By Paige Clarke and Arielle Noren
The Suffolk County Gospel Health Fest welcomed over 50 participants of all ages and backgrounds to its seventh annual free health information exhibition and gospel performance. The show, part of Minority Health Month, took place at Suffolk County Community College (SCCC) in Brentwood this past Saturday.
The event, organized by the SCCC Office of Multicultural Affairs and the Suffolk County Office of Minority Health, highlighted health issues facing minority communities and resources available from health care organizations from Long Island and other parts of New York.
“In December of 2005, we launched the Office of Minority Health with a mission to improve health outcomes and eliminate existing health disparities among racial and ethnic minorities in Suffolk County,” Dr. James Tomarken, Health Office Commissioner, said.
As of 2017, communities on Long Island with high concentrations of minorities, like Islip and Glen Cove, held significantly higher rates of conditions like suicide and STDs, according to a study published by the NYS Department of Health. Minority communities face much greater health risks, the study shows.
At the festival, health organizations including Hudson River Health Care Community Health, WellCare, and Suffolk County Black Nurses Association invited people to visit their stands and learn more about services and issues affecting minority populations.
Gospel performances from six groups, two solo singers and two dance troupes incorporated the celebration of spirituality to attract more attendees and raise further awareness for health care for minorities, who are largely at a disadvantage when trying to access proper services due to long-standing disparities in factors like income and location.
“Latinos and African Americans are very in touch with their spiritualism,” James Banks, the director of the Office of Multicultural Affairs, said. “We know a way of attracting people to services sometimes requires we pay attention to their pallet. If you want to get people in a room from minority places, bring their spiritualism, bring gospel and bring healthcare.”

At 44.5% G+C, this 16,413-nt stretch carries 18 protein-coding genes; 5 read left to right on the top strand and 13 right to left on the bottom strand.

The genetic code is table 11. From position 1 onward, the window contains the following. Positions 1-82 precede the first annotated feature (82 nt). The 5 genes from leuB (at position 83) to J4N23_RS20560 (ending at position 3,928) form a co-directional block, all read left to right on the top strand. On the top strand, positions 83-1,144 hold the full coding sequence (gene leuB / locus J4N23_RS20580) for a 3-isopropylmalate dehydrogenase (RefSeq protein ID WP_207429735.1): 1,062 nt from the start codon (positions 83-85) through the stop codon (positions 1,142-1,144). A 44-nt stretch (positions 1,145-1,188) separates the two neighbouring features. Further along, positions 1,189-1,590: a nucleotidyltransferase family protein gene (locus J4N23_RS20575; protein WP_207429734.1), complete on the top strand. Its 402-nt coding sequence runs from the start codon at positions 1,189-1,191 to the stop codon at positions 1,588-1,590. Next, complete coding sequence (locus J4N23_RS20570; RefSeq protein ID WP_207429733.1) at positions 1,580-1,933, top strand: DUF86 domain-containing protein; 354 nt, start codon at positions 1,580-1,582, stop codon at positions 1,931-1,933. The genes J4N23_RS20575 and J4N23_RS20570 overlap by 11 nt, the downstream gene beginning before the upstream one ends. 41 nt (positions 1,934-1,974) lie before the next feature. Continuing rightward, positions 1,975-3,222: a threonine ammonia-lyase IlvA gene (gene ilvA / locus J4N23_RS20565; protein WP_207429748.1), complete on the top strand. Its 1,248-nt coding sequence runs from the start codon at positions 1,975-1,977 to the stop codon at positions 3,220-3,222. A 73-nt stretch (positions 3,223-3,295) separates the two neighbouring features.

Following the information exhibition, the gospel concert kicked off with lively performances by Linda Coleman, the Christian Cultural Center Choir, and Open Door Church Choir, moving the crowd to their feet to clap and dance. Three short discussions called “health breaks” were held by experts between the remaining seven performances to share information on issues like mental illness and promote health services readily available to minority communities, like HRHCare Community Health.
“Moving lifts our spirits,” Elizabeth Phillips, the director of health education at HRHCare, said to the audience during the health break. “When clapping, before you know it – you felt the spirit. You’re lowering your blood pressure.”
Music can be a good channel for information, Phillips said.
“This event allows us to combine the joy of music, to enrich and empower people with health education messages and puts a spotlight on the needs of minorities,” she said. “That’s where you embrace the idea of integrating health education, a good time, and enjoying community.”
One attendee, Karen Palmer, said that incorporating music into important issues like this allows for better understanding and appeal.
“Music is a universal language,” Palmer said. “Everyone can relate. It’s a great way to get any message across, so why not health care?”